Q & A with Stephanie Snyder: On Yoga & Inspiration
Stephanie Snyder is one of the most popular yoga instructors in San Francisco and one of the most well-respected teachers in the world. But the road to yoga was a bit bumpy and Stephanie talks to us about how she began her practice, her inspiration, parking tickets, and more!
MBG: How/why did you first come to yoga?
SS: I fell into yoga a few times in college, hungover and confused. Who knew "Shala" wasnt the name of the newest pub? After college I moved to Utah to be a ski bum for a bit and fell into a few more yoga classes. The Universe seemed to urge me on this way until I found myself living in San Francisco in my early 20's. Needless to say everyone in San Francisco does yoga and it was hard NOT to fall into a class here. SO I did. It happened that I was in the midst of my 'hittin bottom' with drugs and alchohol and the partying had become more necessary that it was fun and things were falling apart quickly. So although most of my late teens and early twenties are kind of a blur, I do remember one particular yoga class during this tumultous time. Actually I only remember two things about this yoga class:
- I almost fainted from a lack of solid food going down for several days and...
That Savasana was a defining moment that led me into today. I know the seeds had been planted throughout the sporadic practice I had cultivated up until that point but it was that Savasana in particular when I experienced a profound sense of well-being -- for about ten seconds or so and then the crazy came back. But those ten seconds changed everything I guess because from that point on I knew there was something in the practice that would save me. After all, ten seconds of calm inside of twenty years of crazy will change a girl.
From there a lot of good and hard stuff happened, all at the same time. I clung to the practice and it has been a steady companion ever since.
How would you describe your style of teaching?
I teach a strong and sweet Vinyasa class. I am obsessed with alignment, intelligent and creative sequencing, and dharma, dharma, dharma. You will get a tighter butt AND a big dose of yoga philosophy and wether you are there for one or the other is none of my business, I'm just glad to be in it with you.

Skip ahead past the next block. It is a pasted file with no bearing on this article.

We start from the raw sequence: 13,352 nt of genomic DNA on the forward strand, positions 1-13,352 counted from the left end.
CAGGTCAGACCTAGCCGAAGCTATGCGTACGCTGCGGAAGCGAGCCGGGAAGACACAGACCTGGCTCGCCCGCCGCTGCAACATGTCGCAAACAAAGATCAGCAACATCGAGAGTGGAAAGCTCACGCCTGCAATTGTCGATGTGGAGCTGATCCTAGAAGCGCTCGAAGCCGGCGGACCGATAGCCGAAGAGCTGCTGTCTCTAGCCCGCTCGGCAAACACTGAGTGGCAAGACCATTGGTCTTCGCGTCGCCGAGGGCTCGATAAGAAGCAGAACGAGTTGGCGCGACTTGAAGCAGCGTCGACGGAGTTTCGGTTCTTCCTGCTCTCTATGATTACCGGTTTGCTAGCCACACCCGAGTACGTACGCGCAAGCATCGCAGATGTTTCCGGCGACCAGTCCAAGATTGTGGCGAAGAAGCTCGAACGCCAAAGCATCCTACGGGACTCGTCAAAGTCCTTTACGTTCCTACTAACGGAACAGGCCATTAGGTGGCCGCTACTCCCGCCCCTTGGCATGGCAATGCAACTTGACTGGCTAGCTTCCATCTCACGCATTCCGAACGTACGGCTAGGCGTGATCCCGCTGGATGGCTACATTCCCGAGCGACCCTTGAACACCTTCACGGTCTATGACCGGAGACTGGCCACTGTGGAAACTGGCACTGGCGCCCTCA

Who's inspired your teaching?
Im endlessly inspired and I honor all teachers -- really! A new teacher and a master teacher both have something valuable to offer. My inspiration list goes on forever so Ill go with the latest -- Dharma Mittra (my guru and bhakti guide for the past 8 years), Tias Little (brilliant and generous teacher), Nicolai Bachman (incredible scholar), Douglas Brooks (great interpreter of yogic philosophy), Jai Uttal (Brother from another Mother, friend, esteemed colleague, loving and genuine Hanuman to me), Ive also studied a ton of Iyengar and tad of Anusara -- both brilliant. And of course my 3.5 year-old son Wolfgang -- my best teacher and greatest love.
How was your practice evolved?
My practice has evolved from strictly Ashtanga to free flow Vinyasa over the years. It has also evolved in that I used to think it had to look a certain way or be something in particular. My first copy of Light on Yoga was earmarked on every page that had a picture of a pose I could not do yet. My goal was every pose in that book. I was tragically achievement oriented. Now I just get on my mat and move. I can trust the practice in a way now that I couldnt in earlier days.
What do you struggle with?
I struggle with paying my parking tickets on time, not with my practice.
Whats easy is that I have the best job ever and I consistently leave 'work' feeling better than I did when I walked in -- that is no small thing and I am so grateful.
Any tips for beginners?
Yes, the most important thing for you to have in order to succeed in yoga is a sense of humor.
Men and yoga... Are you seeing more men in your classes? Any misconceptions that about men and yoga that you'd like to clear up?
I have tons of men in my classes, almost 50%. I think that my physically challenging flow has something to do with that and I also think men are in yoga now! They are here, ready to rock and we are happy to have them in the Kula.
Misconception; Men are doomed to tight hamstrings and shoulders. No way, Men can be really flexible- wether they start off that way or not.
What does yoga mean to you?
Oh Geez. What a question. There's nothing Yoga doesn't mean to me. It is everything. To be more specific: yoga means seeing everything and everyone as God.
Favorite healthy places to eat in SF?
What are working on? What's next?
Right now Im working on my second child, Im 6 months pregnant and thrilled. We had to really go through alot to get to this second pregnancy and Im so beyond thrilled to be in this place. I'm also always working on my Teacher Trainings in San Francisco, Im looking forward to being at Wanderlust in California this summer, and my first teaching gig back after I have my son in November will be the Yoga Journal Conference SF 2012. And then theres my most important work, being myself.
For more on Stephanie: